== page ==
In the Parsha of Krias Shema, it is written: “V’limaditem oisam es bneichem” - “You should teach your children (Torah).” The word “oisam” is written “chaser” - missing the letter vav (אַתֶּם). Rav Moshe Feinsten zt”l explains that this teaches us a fundamental rule in Chinuch Habanim. The way to teach a child is when a child sees his parents doing what is correct. The posuk is saying, “Atem” - you - the parents - should teach them by you, yourself, learning Torah. If you will learn Torah, your son will learn Torah. Similarly, if you will daven properly and not speak in the middle of Tefillah, then your son will daven properly and not speak in the middle of Tefillah. In other words, what is important to you, the parents, will be important to your children.
In Parshas Vayera, we read about the three malachim who came to visit Avraham Avinu. Avraham told a shaliach, a messenger, to bring water for his guests so they may wash their feet. The Gemara in Bava Metzia 86b derives from here an important lesson: “Rav Yehudah said in the name of Rav: Everything which Avraham personally did for the Ministering Angels, the Holy One, blessed be He, did in person for his sons; and whatever Avraham did through a messenger, the Holy One, blessed be He, did for his sons through a messenger.” Our Sages are teaching us that it was wrong of Avraham to ask a shaliach to bring the water; he should have gotten up and done it himself!
This is difficult to understand, asks Rav Moshe. How was Avraham wrong? Who was the shaliach that Avraham asked to fetch the water? It was his son Yishmael! Avraham wished to be mechanech his son in the mitzvah of Hachnossas Orchim! How can this be considered wrong?
Rav Moshe answers that indeed, if Avraham’s intention was to be mechanech his son, then the best way to do that was by having his son watch him do the mitzvah. If Yishmael would have observed how Avraham, who was in pain on the third day after his Bris Milah, jumped up and ran to bring water for his guests, he would have learned the best way to do the mitzvah. Thus, Avraham was “wrong” for not showing Yishmael how to do it best.
Rav Elchanan Wasserman zt”l Hy”d, the Rosh Yeshivah of Ohel Torah Baranovitz, would tell over a story that he personally experienced. He was once on a fundraising trip on behalf of his yeshivah. He traveled to Russia to meet with a wealthy philanthropist, Mr. Beinish Denis, hoping to obtain a large donation. It was a cold, wintry day; a heavy snow had just fallen, and the unpaved streets were slushy with snow and mud. Rav Elchanan’s boots and clothing were dirty; there was no way that he could enter the home of Mr. Denis with the grime on his shoes. He went to the back door which opened up to the kitchen, rather than soil the carpet and sofa in the main living room.
Mr. Denis’ daughters came to the side door to greet him, and immediately went to inform their father that the Rosh Yeshivah of Baranovitz was in the kitchen. Rav Elchanan refused to walk any further into the house with his soiled shoes. When Mr. Denis came to the kitchen, he asked Rav Elchanan why he had come through the back door. Rav Elchanan explained that his boots were filthy, and he didn’t want to dirty the house.
Mr. Denis insisted that the Rosh Yeshivah come into the living room. “Rebbe,” he said, “you are ruining my daughters! I have taught them that Torah is more important than anything else - especially money. My whole life I have taught them that the most important things in the world are Torah and Talmidei Chachamim! Please go out and enter once again through the front door. I want my daughters to see the carpet and the sofa become dirty. Let them learn the importance of honoring a Talmid Chacham!”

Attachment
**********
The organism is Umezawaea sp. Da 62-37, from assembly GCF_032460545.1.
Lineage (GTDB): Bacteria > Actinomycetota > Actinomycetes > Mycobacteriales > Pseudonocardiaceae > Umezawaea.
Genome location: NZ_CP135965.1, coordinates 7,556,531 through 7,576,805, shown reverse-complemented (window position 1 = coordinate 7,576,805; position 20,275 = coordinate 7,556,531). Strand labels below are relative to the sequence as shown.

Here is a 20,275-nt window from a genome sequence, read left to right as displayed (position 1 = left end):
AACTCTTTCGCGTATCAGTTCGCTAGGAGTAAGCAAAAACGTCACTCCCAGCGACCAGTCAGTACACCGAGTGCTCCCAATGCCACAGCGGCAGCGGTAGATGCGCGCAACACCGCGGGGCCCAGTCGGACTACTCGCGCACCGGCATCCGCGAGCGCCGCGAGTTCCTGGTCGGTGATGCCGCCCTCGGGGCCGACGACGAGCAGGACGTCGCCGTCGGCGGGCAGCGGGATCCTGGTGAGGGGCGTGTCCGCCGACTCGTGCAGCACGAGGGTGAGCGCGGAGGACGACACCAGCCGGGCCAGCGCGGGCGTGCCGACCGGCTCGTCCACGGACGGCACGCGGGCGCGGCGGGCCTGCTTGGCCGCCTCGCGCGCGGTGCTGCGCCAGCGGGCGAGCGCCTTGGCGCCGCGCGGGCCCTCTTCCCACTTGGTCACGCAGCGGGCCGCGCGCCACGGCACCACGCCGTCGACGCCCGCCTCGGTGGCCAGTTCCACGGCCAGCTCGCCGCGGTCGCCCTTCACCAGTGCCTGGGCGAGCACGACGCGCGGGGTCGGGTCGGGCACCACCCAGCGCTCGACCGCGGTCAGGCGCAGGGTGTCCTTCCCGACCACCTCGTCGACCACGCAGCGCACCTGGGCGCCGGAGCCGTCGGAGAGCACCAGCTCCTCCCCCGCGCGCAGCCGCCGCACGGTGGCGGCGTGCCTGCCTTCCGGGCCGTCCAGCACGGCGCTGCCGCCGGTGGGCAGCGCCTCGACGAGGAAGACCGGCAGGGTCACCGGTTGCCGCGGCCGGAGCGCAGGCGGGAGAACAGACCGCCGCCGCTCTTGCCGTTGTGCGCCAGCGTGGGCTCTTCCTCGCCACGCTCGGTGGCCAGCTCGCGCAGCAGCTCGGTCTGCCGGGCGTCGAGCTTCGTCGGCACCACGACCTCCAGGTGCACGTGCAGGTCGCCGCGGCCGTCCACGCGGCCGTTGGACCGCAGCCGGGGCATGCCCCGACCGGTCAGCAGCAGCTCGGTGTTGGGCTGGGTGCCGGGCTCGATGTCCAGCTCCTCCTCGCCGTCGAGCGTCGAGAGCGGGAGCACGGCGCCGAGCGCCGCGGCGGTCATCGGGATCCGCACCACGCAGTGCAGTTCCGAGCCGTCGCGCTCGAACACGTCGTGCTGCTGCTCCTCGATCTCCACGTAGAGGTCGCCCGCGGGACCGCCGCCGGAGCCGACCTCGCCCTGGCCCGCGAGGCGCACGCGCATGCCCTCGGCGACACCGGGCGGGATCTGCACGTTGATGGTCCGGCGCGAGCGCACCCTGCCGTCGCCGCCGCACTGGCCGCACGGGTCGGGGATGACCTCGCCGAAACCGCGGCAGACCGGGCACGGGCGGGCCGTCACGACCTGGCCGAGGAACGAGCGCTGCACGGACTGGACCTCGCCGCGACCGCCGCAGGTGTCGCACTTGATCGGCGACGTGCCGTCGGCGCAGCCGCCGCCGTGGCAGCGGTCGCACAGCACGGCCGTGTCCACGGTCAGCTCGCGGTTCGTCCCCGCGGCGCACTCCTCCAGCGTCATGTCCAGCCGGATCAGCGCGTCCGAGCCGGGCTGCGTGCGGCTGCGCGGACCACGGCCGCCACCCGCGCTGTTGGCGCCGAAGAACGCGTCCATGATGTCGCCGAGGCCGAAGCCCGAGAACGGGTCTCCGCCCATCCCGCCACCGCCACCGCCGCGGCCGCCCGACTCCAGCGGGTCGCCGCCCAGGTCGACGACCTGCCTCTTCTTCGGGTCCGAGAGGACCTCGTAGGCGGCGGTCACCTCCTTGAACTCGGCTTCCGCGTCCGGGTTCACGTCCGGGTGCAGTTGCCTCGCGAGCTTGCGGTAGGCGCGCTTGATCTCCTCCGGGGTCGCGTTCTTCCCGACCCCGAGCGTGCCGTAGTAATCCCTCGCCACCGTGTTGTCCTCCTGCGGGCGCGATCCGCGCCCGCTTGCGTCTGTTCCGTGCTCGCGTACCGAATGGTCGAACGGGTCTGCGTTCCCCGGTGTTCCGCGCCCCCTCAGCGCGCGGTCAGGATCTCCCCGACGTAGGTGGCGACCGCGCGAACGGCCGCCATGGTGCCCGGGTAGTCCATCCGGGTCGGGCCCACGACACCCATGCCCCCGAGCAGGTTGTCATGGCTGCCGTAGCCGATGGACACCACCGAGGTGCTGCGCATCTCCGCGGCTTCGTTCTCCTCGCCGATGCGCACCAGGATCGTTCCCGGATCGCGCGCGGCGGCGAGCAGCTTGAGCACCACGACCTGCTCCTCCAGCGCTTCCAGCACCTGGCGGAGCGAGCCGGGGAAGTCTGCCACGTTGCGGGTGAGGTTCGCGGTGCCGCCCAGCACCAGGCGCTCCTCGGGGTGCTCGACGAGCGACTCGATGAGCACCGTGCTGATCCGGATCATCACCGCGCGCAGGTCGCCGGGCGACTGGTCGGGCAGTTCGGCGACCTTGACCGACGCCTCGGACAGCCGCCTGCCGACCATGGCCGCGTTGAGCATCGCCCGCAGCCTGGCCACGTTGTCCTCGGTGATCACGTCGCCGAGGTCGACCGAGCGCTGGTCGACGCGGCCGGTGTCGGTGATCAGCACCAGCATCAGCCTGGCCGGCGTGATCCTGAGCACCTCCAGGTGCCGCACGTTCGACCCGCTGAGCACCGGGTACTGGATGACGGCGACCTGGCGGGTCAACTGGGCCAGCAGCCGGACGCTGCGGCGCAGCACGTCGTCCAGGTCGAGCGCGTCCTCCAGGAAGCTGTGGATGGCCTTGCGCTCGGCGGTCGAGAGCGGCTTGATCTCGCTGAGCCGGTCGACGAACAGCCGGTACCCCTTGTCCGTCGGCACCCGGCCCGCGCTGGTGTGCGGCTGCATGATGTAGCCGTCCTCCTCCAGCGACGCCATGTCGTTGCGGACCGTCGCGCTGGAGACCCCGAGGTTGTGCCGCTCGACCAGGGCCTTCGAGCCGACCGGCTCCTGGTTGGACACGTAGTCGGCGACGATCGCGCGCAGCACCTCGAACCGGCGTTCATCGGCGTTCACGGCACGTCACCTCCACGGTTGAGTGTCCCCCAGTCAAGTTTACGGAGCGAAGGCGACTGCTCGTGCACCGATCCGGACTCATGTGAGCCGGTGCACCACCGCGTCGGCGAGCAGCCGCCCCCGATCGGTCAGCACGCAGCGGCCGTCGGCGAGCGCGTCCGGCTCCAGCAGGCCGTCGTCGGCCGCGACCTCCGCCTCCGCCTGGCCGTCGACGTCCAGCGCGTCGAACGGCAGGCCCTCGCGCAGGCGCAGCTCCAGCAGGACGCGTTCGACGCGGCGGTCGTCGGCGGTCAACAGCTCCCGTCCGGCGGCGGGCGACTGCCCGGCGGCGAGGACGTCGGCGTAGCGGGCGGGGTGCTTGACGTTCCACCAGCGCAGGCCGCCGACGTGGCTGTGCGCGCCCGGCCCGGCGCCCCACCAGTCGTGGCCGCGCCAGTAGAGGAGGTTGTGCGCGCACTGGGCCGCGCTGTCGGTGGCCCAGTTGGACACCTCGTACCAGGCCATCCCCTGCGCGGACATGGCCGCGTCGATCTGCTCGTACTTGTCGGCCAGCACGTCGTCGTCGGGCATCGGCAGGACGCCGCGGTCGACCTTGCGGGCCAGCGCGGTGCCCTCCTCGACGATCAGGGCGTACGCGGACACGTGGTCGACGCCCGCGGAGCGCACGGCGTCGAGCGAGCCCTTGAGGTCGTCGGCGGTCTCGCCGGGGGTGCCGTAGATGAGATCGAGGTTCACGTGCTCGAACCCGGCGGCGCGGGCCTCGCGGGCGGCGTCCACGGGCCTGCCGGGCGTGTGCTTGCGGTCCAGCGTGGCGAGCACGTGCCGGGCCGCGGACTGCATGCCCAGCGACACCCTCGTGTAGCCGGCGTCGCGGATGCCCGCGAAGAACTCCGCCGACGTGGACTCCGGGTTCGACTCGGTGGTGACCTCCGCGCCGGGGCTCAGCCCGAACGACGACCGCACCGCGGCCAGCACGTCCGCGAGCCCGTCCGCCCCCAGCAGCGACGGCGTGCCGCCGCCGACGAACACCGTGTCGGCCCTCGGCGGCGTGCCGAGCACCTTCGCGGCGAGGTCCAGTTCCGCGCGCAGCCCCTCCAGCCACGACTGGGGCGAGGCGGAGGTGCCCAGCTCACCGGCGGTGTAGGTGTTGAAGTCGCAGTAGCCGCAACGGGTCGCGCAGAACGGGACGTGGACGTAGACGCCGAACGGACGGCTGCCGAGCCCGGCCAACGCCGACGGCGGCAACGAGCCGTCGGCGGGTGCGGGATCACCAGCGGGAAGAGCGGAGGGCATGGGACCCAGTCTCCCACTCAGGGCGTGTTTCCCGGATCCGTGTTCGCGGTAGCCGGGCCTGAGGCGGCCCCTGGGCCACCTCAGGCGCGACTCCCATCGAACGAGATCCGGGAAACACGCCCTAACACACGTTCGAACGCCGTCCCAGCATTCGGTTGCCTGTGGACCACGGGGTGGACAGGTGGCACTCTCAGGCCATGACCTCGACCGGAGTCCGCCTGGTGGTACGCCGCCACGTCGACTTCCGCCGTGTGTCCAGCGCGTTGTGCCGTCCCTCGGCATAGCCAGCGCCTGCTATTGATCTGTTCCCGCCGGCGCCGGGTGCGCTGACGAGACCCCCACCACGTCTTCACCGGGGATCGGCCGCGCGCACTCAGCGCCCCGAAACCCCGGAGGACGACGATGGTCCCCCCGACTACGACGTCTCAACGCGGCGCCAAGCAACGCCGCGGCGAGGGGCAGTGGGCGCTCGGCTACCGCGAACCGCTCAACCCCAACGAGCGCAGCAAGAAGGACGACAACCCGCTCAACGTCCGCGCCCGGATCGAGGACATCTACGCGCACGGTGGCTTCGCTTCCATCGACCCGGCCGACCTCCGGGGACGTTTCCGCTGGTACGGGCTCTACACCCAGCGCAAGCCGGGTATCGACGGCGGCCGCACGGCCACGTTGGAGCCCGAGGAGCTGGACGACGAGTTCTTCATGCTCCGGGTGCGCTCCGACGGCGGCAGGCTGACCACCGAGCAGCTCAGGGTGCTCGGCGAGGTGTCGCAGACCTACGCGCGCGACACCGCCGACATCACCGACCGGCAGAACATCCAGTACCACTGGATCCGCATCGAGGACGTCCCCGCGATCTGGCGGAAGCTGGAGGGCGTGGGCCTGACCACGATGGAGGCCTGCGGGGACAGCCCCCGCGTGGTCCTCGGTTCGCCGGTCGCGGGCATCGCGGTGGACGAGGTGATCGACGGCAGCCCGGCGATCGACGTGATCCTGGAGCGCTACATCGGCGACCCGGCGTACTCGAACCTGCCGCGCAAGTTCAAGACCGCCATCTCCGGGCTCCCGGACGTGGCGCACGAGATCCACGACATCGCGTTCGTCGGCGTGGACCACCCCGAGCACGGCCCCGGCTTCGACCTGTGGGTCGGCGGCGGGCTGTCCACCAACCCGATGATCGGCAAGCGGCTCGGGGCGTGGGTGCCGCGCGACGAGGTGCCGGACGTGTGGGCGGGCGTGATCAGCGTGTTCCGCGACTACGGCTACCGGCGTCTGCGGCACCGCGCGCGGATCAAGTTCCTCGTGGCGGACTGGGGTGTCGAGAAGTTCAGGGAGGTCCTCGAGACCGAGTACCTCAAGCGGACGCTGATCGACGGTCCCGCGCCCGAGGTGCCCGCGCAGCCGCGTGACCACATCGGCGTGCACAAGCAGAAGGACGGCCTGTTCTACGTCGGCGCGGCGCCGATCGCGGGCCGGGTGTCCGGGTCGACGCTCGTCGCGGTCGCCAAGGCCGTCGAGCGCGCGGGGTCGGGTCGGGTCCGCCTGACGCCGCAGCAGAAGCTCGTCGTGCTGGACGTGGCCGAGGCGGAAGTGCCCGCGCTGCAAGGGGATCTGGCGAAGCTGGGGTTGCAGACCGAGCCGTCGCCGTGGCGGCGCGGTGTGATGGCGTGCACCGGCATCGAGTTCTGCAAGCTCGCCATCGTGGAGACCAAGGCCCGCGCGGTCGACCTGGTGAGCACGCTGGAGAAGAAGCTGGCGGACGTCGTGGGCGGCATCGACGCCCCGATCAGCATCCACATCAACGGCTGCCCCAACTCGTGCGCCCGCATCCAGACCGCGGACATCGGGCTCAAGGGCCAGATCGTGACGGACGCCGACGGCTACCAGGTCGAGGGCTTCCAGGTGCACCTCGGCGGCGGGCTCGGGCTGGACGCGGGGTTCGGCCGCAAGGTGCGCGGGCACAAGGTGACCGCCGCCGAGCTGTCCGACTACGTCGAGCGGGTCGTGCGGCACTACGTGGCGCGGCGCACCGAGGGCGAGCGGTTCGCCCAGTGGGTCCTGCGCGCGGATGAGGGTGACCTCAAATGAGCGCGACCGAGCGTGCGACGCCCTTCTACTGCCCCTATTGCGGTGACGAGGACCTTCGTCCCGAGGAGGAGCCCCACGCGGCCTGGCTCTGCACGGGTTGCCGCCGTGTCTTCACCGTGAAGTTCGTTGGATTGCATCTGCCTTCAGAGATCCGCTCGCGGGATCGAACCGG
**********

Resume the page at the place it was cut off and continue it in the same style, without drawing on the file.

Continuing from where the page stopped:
Later, Mr. Denis would proudly point to the stain on his sofa, saying it is a “special” stain since it came from Rav Elchanan!
Mr. Dennis was privileged to be the father-in-law of two Gedolei Yisrael of the previous generation: Horav Avraham Yitzchak Bloch, zt”l, Rosh Yeshivas Telshe, Lithuania; and his brother, Horav Eliyahu Meir Bloch, zt”l, Rosh Yeshivas Telshe, in America.
After the Bolshevik Revolution, when the Communists took control of the country, Mr. Denis’ money was confiscated and he became a poor man. Rather than be disheartened, he comforted himself, saying that he still had two precious diamonds, his two sons-in-law. These were HIS jewels which no one could take away from him.
I would like to share one more story, something contemporary, which exemplifies what true chinuch is all about. A close friend of mine needed to buy a cell phone for one of his children. With all the fancy phones out there today, and the many things they can do to negatively impact youth, this decision was a lot harder than it sounds. He didn’t want his child texting all day, being busy with narishkeit! What did he do? The first thing he did was buy himself a basic phone that did not have texting. He used it and showed his child that he was using such a phone. Then, he went out and bought his child the same phone without texting. The child was happy to have a phone and recognized that if it’s good enough for my father, it’s good enough for me!
This is the chinuch of “oisam” without the vav. YOU must teach by example. When YOU do what is right, your children will automatically want to do what is right because they see YOU doing it!
This is what chinuch is all about. May we all be zoche to be mechanech our children in the correct path of Torah and mitzvos, and may we all see tremendous Yiddish nachas.
By Rabbi Yehudah Rydell
Rabbi Yehudah Rydel is a longtime Rebbe in Yeshivah Spring Valley. He is beloved by students and staff alike. He has educated hundreds of talmidim.